Melbourne has installed "female" traffic signals as part of a gender equality campaign to combat "unconscious bias".
Ten pedestrian figures dressed in skirts were being installed on traffic lights in the Australian city on Tuesday, a day before International Women’s Day.
The 12-month trial was organised by the Committee for Melbourne, a non-profit organisation comprising more than 120 Melbourne business and community groups.
"The idea is to install traffic lights with female representation, as well as male representation, to help reduce unconscious bias," Chief executive Martine Letts told the ABC.
"The aim is to move towards one-to-one male and female representation across the state of Victoria."
Fiona Richardson, Minister for Women, backed the move, saying it would make public space more inclusive of women.
"There are many small - but symbolically significant - ways that women are excluded from public space," she said in a statement.
It reportedly costs an average of $8,400 to change six traffic lights. But Ms Richardson said taxpayer money had not gone towards the initiative, which is being paid for by the Committee for Melbourne and Bayswater company Camlex Electrical.
However, the project was criticised as a sign of political correctness.
Evan Mulholland, from the Institute of Public Affairs think tank, labelled the move "politically correct gesturing by policy makers that want to feel good about themselves", the ABC reported.
Robert Doyle, The lord mayor, also criticised the scheme.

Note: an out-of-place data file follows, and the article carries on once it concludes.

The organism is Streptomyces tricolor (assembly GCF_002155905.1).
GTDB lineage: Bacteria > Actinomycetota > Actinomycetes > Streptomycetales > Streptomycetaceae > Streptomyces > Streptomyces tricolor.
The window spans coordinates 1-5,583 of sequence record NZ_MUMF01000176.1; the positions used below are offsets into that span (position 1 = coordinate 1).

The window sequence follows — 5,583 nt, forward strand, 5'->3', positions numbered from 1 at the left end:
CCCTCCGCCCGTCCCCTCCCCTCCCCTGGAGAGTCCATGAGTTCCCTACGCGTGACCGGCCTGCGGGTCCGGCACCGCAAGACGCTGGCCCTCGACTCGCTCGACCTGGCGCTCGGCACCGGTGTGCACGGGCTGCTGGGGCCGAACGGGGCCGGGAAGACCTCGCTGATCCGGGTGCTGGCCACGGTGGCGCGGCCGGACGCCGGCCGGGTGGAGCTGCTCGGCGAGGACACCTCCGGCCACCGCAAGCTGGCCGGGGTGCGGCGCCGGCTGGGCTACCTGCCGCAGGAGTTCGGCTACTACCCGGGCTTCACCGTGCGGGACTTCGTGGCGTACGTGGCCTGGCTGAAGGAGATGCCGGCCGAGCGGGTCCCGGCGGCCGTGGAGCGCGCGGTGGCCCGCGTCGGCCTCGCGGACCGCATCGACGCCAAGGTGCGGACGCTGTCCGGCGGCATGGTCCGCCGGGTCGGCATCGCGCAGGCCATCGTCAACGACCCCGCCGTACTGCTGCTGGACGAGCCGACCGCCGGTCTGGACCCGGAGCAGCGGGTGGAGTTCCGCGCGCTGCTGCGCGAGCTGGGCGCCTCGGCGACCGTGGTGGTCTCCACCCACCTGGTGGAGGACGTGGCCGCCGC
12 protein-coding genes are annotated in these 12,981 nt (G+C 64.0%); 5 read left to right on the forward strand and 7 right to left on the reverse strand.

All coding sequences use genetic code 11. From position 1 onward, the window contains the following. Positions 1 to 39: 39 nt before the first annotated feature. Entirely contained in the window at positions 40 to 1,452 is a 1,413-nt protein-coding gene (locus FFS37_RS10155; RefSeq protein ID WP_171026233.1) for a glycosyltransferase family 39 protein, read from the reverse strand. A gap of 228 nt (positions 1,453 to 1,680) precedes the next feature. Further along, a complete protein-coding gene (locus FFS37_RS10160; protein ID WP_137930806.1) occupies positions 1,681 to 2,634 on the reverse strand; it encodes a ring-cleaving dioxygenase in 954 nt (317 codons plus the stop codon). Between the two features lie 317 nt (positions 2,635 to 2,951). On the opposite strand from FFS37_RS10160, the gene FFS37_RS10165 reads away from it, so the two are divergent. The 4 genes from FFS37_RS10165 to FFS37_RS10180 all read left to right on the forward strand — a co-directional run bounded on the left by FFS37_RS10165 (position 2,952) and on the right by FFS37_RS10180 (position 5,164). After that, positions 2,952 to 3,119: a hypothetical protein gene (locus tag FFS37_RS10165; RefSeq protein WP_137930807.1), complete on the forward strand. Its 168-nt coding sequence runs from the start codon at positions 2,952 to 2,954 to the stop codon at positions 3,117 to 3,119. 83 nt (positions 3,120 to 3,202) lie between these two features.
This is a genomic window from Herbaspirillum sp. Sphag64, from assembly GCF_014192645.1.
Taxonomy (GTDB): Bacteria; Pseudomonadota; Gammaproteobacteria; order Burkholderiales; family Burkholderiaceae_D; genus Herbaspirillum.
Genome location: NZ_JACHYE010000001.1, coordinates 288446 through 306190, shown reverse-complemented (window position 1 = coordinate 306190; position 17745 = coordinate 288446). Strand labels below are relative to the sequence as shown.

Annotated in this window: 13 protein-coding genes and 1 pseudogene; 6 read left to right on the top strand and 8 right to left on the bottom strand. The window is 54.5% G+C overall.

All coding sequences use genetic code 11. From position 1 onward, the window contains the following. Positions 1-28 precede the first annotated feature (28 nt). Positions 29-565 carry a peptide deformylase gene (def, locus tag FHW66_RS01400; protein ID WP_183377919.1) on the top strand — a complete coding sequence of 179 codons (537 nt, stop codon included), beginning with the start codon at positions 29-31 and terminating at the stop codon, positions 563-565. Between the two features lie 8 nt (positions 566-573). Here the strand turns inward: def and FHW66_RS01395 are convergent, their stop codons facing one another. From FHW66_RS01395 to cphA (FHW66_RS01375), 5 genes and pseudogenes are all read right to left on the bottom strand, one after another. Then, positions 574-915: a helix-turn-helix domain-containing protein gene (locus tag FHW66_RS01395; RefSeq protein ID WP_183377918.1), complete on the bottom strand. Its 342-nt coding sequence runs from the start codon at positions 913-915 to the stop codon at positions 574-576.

“I’m all for doing anything we can for gender equity, but really?” he was quoted as saying by the Herald Sun. “Unfortunately, I think this sort of costly exercise is more likely to bring derision.”
The move has also split opinion on social media, with one tweeting that it was "feminism at its worst".
"Feminism" at its worst ��Melbourne lobby group pushes for ‘gender-equal’ traffic light icons https://t.co/qyFRIqzBJ5— Cecilia Sagote (@MzEditorInChief) March 7, 2017
Better equality PR would be if Melbourne left pedestrian light signals the same and said "See, it doesn't matter what women choose to wear!"— Tudor Holton (@LordHootNut) March 6, 2017
never quite understood why 'human not wearing a dress' is necessarily considered a man https://t.co/4kqmiQDaZZ— Jerry (@youneedabath) March 7, 2017
Melbourne is not the first city to experiment with such an idea.
New Zealand's capital, Wellington, installed a silhouette of the suffragette Kate Sheppard at eight pedestrian crossings and immortalised a mayoral candidate and transgender woman last year.